Recently, one of our camera traps in southwest Primorye captured a Eurasian lynx (Lynx lynx). At first glance this might seem like nothing particularly unusual, because lots of different animals walk past our cameras, but this is noteworthy because this is the first time in the ten years of camera trapping in southwest Primorye that this species has been documented. And not just by us—our colleagues at the World Wildlife Fund (WWF), who have also been working with camera traps in other parts of southern Primorye, have confirmed that this is the first lynx photograph they’ve seen as well. And there it is, walking on a game trail usually walked by tigers and leopards, as though nothing were out of the ordinary.
Of course, no scientific conclusions can be based on only one photo, but the mere fact that this lynx appeared is very interesting, and raises many questions. Who is this cat? A resident that was somehow "lost" among leopard sign (lynx tracks can be confused with tracks of young leopards)? But then how did he manage to elude every single camera trap hidden in the forests of southern Primorye? These traps have captured all the other representatives of the local fauna, so why not lynx? Or maybe this is a transient—a young male, settling in to an unoccupied territory insulated from its primary habitat in the province.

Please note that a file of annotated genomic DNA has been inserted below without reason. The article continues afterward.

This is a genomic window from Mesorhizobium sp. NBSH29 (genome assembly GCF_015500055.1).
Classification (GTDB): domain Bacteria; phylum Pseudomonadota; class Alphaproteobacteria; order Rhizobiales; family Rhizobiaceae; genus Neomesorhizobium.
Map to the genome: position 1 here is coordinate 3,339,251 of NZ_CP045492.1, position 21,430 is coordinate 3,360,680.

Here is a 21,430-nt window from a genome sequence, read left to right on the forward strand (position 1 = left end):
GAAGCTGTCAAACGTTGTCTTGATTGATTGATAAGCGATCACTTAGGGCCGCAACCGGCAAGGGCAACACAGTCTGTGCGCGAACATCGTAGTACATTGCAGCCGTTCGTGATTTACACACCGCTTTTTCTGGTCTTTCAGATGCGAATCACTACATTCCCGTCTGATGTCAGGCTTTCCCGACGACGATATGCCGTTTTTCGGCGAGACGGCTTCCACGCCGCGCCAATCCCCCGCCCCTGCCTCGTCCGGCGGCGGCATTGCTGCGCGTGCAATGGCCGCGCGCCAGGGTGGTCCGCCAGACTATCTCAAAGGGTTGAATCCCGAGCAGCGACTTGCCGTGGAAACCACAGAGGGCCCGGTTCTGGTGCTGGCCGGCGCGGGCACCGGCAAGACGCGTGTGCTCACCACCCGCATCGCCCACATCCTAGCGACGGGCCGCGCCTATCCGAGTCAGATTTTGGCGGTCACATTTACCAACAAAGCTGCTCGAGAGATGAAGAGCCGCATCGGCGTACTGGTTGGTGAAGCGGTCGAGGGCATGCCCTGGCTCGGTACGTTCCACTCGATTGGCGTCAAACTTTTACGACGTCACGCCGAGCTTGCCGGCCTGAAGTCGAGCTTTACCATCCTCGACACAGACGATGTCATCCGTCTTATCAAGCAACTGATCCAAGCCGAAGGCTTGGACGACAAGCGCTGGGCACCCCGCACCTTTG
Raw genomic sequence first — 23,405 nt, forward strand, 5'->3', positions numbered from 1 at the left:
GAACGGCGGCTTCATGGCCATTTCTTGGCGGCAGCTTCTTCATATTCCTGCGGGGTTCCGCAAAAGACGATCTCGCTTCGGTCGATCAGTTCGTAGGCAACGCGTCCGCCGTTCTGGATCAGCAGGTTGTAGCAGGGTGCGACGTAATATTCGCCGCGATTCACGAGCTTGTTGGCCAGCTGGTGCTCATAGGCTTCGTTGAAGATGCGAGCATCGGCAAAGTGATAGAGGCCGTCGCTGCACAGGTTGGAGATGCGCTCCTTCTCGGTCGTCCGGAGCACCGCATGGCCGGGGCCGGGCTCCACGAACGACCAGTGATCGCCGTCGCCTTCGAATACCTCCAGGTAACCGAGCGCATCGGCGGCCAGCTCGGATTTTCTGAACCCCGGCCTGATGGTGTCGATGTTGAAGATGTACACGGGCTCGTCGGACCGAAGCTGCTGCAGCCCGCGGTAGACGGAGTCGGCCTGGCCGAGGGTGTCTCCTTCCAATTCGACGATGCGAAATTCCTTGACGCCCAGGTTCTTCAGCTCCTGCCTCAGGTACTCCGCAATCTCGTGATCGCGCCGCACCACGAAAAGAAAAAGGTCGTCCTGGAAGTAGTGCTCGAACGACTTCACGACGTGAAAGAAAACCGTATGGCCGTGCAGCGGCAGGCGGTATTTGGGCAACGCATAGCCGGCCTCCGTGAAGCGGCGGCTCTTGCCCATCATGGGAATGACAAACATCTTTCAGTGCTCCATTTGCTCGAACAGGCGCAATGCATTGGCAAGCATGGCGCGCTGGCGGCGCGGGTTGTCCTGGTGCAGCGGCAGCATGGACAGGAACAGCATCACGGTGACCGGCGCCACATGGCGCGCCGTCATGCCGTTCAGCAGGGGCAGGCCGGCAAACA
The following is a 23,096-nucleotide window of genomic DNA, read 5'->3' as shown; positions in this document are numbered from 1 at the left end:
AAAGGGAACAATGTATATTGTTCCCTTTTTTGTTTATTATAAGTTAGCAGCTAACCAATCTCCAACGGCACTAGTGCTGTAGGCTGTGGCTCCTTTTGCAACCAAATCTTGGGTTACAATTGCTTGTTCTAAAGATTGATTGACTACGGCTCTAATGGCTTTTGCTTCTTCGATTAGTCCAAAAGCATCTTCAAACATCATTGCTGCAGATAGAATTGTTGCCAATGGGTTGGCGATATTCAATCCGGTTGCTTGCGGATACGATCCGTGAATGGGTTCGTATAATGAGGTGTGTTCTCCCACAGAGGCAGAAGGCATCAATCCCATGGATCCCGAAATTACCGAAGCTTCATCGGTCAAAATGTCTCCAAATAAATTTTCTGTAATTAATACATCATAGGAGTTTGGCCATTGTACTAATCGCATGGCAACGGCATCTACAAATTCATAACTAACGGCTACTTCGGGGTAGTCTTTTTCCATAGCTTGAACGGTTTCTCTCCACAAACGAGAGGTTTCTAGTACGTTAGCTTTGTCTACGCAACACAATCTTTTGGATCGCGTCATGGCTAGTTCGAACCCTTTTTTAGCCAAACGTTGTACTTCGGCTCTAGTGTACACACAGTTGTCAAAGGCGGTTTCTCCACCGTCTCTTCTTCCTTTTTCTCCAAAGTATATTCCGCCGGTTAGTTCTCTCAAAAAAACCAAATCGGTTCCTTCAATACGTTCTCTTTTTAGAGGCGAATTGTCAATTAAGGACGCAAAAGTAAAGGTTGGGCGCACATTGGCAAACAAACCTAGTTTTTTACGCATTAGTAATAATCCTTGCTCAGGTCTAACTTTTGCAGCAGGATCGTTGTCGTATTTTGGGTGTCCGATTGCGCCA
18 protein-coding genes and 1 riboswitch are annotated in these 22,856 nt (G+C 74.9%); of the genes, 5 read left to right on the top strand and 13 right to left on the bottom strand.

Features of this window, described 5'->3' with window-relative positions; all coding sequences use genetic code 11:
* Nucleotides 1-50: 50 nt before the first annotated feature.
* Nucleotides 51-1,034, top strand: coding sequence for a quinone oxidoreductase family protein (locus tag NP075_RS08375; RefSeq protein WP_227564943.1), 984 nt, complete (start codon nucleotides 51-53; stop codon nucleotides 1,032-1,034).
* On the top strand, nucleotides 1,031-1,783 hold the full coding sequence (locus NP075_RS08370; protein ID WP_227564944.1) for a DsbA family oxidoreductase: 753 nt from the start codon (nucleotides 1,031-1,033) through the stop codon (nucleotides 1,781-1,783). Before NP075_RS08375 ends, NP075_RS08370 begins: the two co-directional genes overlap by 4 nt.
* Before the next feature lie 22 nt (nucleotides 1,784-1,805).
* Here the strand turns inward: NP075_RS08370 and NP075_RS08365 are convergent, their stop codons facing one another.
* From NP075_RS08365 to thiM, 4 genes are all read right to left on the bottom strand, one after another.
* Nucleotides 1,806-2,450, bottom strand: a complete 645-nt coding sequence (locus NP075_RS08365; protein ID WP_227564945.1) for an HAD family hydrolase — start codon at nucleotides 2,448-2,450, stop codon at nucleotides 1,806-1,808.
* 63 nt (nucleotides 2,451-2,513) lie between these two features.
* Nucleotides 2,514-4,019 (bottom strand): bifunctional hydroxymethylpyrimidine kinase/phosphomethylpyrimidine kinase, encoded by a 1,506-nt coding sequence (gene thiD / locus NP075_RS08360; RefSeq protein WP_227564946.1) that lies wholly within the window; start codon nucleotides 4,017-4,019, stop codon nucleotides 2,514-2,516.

We know that in northern Primorye, lynx are found in fairly large numbers, and in contrast to tigers and leopards, are not considered endangered. But the fact that southwest Primorye is cut off from the rest of the province by a wide transportation corridor through which large cats only rarely pass means that the felid populations of southwest Primorye are considered genetically distinct (see map). (см.карту)
Many people often ask us about the comparative sizes of wild felids. Although, of course, no one is larger than the tiger in our forests, here we show two superimposed pictures for comparison. Interestingly, both cats were photographed in almost exactly at the same place in both photos, and even their pose is the same. This should answer the question about relative size.
The emergence of this lynx is a good sign, and we hope that he will safely find his niche here and add to the felid diversity in the region.